I first encountered the classic gothic horror novel, Frankenstein, in a high school English class and immediately fell in love with its author, Mary Wollstonecraft Shelley, who came up with the story as a teenager, on a dare, during a dark and stormy night while traveling through Switzerland.
Our potential cross-time romance was complicated only by my lack of a time-portal and by the fact that Mary was already married when she wrote the novel, to the poet Percy Bysshe Shelley.
Given the chance, I felt I could present a fair argument that Mary was too good for Percy. She might have left him, if only someone were to point out his obvious flaws.
Because how could a brilliant and precocious author of gothic horror fall for a man who would abandon his pregnant first wife to poverty while he traipsed about Continental Europe with a younger woman? Who then got his mistress pregnant? And who married the mistress after driving his abandoned first wife to suicide?
Of course, Mary knew all of that already, being the mistress-turned-bride that she was. But perhaps she’d been too close to the matter to see how morally compromised Percy really was. Sure, he was a talented poet—even I had to admit the one about the ruined statue was fairly decent—but how successful would Percy have been without Mary’s editorial and promotional skills to advance his career?
In my high school fantasy, I cherished the shocked look on Percy Bysshe Shelley’s face as Mary and I stepped back through the time-portal, hand-in-hand, into the modern era.
But then, I had to consider what effect our romance would have on the timeline. Pulling Mary Wollstonecraft Shelley out of the early 19th Century would have been catastrophic.
How different of a future would we have found on our return? Without Frankenstein being published in 1818, the world would have missed its outsized impact on the genres of horror and science fiction, and on the development of publishing and cinema. But in addition to being culturally deprived, we’d likely also be dead.
Frankenstein is literature’s most effective cautionary tale against the hubris of humanity tinkering with technologies beyond our understanding. Kurt Vonnegut claimed that the atomic bomb dropped on Hiroshima might well have been imagined by Mary Wollstonecraft Shelley. Opponents of genetically-modified organisms in our food supply refer to GMOs as “frankenfoods.” The book’s premise has boosted the voices of those who believe we’re moving too quickly into AI development without proper safeguards in place.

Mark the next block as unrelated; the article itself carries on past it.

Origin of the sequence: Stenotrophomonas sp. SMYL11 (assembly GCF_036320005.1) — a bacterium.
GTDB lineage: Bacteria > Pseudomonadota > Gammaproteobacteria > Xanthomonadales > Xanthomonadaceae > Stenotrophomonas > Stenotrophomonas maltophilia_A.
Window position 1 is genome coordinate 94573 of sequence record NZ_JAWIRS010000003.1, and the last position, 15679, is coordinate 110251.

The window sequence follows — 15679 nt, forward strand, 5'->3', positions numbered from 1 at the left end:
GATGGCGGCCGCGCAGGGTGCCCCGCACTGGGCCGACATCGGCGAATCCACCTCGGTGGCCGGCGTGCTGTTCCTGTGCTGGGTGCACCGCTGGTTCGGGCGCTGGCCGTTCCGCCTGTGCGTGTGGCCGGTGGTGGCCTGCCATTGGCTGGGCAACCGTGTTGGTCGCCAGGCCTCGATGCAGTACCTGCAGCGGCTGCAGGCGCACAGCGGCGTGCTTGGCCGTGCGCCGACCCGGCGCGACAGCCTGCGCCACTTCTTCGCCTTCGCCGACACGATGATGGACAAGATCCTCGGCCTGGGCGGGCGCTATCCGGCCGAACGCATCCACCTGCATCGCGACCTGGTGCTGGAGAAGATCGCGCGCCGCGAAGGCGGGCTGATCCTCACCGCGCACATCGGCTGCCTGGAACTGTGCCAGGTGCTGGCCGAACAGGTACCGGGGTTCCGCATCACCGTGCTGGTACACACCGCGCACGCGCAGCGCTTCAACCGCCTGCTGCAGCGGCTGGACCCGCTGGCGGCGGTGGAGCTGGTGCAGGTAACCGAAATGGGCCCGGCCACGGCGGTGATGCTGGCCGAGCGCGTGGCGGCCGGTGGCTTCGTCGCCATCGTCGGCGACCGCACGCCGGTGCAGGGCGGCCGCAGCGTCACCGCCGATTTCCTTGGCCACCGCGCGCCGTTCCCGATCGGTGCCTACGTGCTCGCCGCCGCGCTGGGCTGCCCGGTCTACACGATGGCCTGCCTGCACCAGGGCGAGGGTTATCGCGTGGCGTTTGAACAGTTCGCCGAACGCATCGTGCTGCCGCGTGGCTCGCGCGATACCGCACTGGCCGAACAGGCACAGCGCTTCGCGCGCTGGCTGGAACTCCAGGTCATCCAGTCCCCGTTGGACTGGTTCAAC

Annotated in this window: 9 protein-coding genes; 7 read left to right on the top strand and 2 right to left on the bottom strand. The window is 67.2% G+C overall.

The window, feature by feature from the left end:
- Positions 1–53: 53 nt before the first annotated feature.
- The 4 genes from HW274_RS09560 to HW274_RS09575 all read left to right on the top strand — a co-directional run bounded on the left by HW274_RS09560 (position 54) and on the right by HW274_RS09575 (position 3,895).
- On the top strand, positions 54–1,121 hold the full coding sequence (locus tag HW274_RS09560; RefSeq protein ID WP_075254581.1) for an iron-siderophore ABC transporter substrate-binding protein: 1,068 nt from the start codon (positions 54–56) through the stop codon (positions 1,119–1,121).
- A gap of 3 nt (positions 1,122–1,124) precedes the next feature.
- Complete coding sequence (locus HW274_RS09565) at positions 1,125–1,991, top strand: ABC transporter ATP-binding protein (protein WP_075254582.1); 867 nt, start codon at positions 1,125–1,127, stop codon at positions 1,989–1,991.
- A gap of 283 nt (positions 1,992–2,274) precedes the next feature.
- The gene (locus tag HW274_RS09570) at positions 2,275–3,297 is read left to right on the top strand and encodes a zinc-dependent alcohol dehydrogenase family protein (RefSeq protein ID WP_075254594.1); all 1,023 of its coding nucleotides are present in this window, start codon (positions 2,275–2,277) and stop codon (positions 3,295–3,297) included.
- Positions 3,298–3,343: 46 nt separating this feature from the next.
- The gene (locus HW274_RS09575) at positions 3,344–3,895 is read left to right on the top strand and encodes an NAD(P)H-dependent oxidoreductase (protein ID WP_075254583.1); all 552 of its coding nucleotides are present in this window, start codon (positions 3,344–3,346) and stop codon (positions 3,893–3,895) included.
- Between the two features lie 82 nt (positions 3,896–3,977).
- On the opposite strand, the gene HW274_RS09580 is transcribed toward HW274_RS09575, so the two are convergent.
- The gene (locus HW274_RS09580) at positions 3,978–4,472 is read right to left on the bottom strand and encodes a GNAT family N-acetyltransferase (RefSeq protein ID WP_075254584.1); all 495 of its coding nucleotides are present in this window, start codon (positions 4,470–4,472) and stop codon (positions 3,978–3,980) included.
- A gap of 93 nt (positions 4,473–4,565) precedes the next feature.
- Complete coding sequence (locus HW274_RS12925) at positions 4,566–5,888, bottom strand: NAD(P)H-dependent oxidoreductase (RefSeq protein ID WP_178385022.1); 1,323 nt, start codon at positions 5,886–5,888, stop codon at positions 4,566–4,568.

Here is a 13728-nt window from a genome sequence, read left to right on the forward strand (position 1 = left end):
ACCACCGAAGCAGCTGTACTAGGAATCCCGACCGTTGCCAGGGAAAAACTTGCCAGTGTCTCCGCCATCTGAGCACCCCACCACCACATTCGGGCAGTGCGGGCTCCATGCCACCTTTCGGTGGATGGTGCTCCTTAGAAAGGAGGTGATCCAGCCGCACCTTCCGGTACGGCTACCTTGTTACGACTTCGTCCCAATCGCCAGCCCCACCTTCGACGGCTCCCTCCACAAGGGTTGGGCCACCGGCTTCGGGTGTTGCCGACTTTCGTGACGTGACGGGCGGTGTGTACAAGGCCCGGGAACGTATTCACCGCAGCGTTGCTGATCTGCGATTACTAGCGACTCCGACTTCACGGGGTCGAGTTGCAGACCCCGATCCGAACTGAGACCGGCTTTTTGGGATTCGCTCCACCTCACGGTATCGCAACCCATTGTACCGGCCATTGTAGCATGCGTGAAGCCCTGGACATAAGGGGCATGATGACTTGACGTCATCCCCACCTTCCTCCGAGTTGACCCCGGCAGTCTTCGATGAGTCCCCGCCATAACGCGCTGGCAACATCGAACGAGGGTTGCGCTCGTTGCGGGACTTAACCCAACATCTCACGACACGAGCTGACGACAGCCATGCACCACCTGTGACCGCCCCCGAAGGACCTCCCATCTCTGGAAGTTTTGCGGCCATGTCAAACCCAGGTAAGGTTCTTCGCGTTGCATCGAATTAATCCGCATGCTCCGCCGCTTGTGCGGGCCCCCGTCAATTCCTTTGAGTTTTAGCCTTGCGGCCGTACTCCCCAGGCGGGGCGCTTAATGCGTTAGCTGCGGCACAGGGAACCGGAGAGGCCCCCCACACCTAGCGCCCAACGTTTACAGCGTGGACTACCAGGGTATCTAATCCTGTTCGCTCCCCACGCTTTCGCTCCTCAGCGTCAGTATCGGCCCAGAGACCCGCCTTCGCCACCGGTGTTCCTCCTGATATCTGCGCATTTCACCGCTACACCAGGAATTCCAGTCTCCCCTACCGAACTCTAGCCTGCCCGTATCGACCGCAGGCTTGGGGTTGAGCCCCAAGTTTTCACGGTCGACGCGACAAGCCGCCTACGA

For over two hundred years, the message of Frankenstein has been ingrained into our collective culture, acting as a constant brake on our worst impulses with every new technology. It’s pulled us back from the brink of eugenics, back from the brink of nuclear war, and back from multitudinous brinks of other untold horrors.
Without Frankenstein, who known what extinction-level event our species might have stumbled into?
And so, for the good of humanity, I scrapped my time-portal blueprints and gave up on my plans for wooing Mary Wollstonecraft Shelley away from her horrible, horrible husband. She went on with her life, and I went on with mine, both of us forsaking a love that might have torn the world apart.
So…yeah. Frankenstein is a good book. You should definitely check out the Polygon Reader’s Edition TokenBook, which is on sale about the price of a discount ebook, or the Ethereum Collector’s Edition TokenBook, which is on sale for about the price of an average paperback.
Both of these TokenBooks use the Darkblock decentralized encryption/decryption protocol and permanent storage on Arweave to ensure that this Frankenstein can be a treasured heirloom for generations.
—The Mythoversal Cryptoversal
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